Feeds

The Schmidt hits the Man: NSA spying on Google servers? 'OUTRAGEOUS!'

Collecting info on everyone ... isn't that the advertising giant's job?

The Power of One eBook: Top reasons to choose HP BladeSystem

Google's executive chairman Eric Schmidt has branded the NSA's alleged surveillance of web giants' data centers "outrageous".

Speaking to The Wall Street Journal, Schmidt lashed out at American spooks after documents from whistleblower Edward Snowden suggested Google and Yahoo! data center links were being snooped on.

"It's really outrageous that the National Security Agency was looking between the Google data centers, if that's true," the search engine supremo was quoted as saying.

"The steps that the organization was willing to do without good judgment to pursue its mission and potentially violate people's privacy, it's not OK."

The remarks from the exec chairman come in the wake of revelations of a top-secret project known as MUSCULAR, which is believed to have harvested private and personal data by tapping into the fiber lines linking up server warehouses operated by Google, Yahoo! and others.

It's alleged more than 180 million records have been slurped in the MUSCULAR dragnet, run by Uncle Sam's NSA and the UK's GCHQ.

The outrage from Schmidt contrasts Google's sometimes arguably cavalier attitude to user privacy: the firm has been accused at various times of snooping on citizens' activities, including a scandal over the collection of Wi-Fi data by its Street View cars, which dogged Google for years. More recently, politicians have called on Google executives to discuss privacy concerns over the company's headset computers, Google Glass.

Schmidt himself said in 2009 of user privacy concerns: "If you have something that you don't want anyone to know, maybe you shouldn't be doing it in the first place."

More recently, however, Google has been among the most vocal critics of government surveillance programs, speaking out against the internet dragnet-like PRISM platform and calling for greater transparency in how firms can report their interactions with spies, and demanding the ability to warn users when their information has been sought out. ®

Designing a Defense for Mobile Applications

More from The Register

next story
Secure microkernel that uses maths to be 'bug free' goes open source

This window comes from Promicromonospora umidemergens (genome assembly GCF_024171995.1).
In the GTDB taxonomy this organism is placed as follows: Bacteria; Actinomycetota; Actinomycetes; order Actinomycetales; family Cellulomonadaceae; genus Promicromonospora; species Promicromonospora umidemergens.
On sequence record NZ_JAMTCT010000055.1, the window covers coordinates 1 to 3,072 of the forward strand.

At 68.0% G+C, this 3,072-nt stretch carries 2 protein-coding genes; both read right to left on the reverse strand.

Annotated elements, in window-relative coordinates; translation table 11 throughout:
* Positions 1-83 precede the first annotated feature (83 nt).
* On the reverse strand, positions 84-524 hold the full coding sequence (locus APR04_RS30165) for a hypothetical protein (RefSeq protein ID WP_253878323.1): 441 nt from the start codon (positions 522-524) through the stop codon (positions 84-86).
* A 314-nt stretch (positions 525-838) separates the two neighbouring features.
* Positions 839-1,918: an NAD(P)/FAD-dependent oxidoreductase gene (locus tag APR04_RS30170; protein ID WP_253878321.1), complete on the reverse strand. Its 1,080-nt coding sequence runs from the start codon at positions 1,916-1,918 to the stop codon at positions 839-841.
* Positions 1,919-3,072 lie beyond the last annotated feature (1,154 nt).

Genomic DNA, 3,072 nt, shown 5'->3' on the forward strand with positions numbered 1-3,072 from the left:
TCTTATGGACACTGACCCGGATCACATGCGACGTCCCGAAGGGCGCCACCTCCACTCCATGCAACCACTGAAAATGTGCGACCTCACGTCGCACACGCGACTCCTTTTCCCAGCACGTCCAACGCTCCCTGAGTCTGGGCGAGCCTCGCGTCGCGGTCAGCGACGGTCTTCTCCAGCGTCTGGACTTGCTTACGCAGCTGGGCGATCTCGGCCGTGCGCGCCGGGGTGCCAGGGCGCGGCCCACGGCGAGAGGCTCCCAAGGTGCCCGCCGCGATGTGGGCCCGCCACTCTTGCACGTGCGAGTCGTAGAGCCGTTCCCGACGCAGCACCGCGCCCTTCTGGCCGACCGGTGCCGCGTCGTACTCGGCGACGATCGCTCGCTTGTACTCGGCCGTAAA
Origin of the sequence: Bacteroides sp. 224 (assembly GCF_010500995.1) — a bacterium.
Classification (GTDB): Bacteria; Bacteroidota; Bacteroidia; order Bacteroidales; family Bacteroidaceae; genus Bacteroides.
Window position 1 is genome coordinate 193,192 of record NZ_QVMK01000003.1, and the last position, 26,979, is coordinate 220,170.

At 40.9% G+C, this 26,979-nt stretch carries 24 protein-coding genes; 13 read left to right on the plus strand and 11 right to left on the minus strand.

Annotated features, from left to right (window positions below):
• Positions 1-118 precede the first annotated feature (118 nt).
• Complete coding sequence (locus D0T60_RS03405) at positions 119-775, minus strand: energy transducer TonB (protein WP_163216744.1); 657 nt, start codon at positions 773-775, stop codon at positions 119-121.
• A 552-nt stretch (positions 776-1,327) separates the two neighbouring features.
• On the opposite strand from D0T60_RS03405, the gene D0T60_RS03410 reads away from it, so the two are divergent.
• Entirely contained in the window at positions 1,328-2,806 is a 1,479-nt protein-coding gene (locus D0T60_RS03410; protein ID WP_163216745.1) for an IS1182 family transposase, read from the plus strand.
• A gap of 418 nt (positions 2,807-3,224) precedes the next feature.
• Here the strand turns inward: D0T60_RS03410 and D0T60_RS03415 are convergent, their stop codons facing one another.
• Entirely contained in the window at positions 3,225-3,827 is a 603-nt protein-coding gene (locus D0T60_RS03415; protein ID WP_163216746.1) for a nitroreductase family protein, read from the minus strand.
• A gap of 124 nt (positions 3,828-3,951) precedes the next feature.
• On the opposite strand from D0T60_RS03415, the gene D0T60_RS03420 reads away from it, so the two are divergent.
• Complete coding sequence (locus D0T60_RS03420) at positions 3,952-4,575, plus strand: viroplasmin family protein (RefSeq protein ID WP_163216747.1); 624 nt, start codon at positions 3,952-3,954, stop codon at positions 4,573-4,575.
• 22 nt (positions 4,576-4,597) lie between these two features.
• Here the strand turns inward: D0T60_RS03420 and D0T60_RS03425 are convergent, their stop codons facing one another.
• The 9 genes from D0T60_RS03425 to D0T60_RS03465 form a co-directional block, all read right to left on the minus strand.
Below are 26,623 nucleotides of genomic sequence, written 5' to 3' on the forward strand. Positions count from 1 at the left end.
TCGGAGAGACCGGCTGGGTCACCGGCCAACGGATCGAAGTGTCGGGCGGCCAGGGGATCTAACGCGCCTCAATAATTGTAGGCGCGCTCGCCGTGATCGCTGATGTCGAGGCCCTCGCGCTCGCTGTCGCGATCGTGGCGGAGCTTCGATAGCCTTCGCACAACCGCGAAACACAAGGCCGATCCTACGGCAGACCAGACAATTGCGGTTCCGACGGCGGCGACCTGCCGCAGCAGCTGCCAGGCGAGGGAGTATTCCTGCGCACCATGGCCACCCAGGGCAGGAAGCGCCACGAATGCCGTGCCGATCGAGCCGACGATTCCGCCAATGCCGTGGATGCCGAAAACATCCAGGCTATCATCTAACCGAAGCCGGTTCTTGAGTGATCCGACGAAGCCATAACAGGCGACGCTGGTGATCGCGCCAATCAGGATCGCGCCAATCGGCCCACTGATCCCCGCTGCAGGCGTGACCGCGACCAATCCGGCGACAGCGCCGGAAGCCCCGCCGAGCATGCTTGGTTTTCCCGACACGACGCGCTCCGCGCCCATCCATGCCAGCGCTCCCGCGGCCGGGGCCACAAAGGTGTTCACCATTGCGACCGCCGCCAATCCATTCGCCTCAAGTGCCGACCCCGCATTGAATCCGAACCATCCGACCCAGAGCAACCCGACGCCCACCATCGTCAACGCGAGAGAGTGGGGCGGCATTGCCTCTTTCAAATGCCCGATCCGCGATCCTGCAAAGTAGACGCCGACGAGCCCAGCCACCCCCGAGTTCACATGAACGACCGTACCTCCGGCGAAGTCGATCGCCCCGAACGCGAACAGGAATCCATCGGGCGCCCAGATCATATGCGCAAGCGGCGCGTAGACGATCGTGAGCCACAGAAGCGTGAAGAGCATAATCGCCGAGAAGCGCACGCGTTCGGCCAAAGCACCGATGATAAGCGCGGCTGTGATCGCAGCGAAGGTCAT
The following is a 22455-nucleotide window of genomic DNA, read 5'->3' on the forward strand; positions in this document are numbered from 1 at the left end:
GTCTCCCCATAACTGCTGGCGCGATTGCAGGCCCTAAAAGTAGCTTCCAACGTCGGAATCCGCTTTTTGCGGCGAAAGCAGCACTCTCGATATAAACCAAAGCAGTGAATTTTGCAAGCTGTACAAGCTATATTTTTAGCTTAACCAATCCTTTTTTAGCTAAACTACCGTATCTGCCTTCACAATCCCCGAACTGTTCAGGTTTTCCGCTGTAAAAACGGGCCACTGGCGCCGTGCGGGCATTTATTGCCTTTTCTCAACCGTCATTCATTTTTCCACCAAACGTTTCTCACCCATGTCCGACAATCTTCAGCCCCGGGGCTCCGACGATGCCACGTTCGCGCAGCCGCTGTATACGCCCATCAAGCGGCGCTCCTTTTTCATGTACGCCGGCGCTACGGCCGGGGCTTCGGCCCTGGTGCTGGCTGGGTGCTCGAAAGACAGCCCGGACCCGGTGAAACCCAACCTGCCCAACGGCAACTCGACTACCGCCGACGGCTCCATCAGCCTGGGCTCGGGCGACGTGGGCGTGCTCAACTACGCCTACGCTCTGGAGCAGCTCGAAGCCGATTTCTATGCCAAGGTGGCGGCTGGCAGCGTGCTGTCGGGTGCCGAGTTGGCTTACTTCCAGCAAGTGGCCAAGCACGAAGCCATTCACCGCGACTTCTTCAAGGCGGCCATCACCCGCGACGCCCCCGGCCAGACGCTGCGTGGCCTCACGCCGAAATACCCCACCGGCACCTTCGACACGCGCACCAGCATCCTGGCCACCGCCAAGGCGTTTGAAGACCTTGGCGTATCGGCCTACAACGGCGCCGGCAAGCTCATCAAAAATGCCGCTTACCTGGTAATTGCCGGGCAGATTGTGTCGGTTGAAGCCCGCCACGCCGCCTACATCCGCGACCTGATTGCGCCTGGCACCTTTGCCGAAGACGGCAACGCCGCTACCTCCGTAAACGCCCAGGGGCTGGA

Hacker-repelling, drone-protecting code will soon be yours to tweak as you see fit
How long is too long to wait for a security fix?
Synology finally patches OpenSSL bugs in Trevor's NAS
Roll out the welcome mat to hackers and crackers
Security chap pens guide to bug bounty programs that won't fail like Yahoo!'s
HIDDEN packet sniffer spy tech in MILLIONS of iPhones, iPads – expert
Don't panic though – Apple's backdoor is not wide open to all, guru tells us
Researcher sat on critical IE bugs for THREE YEARS
VUPEN waited for Pwn2Own cash while IE's sandbox leaked
Four fake Google haxbots hit YOUR WEBSITE every day
Goog the perfect ruse to slip into SEO orfice
Putin: Crack Tor for me and I'll make you a MILLIONAIRE
Russian Interior Ministry offers big pile o' roubles for busting pro-privacy browser
prev story

Whitepapers

Designing a Defense for Mobile Applications
Learn about the various considerations for defending mobile applications - from the application architecture itself to the myriad testing technologies.
Implementing global e-invoicing with guaranteed legal certainty
Explaining the role local tax compliance plays in successful supply chain management and e-business and how leading global brands are addressing this.
Top 8 considerations to enable and simplify mobility
In this whitepaper learn how to successfully add mobile capabilities simply and cost effectively.
Seven Steps to Software Security
Seven practical steps you can begin to take today to secure your applications and prevent the damages a successful cyber-attack can cause.
Boost IT visibility and business value
How building a great service catalog relieves pressure points and demonstrates the value of IT service management.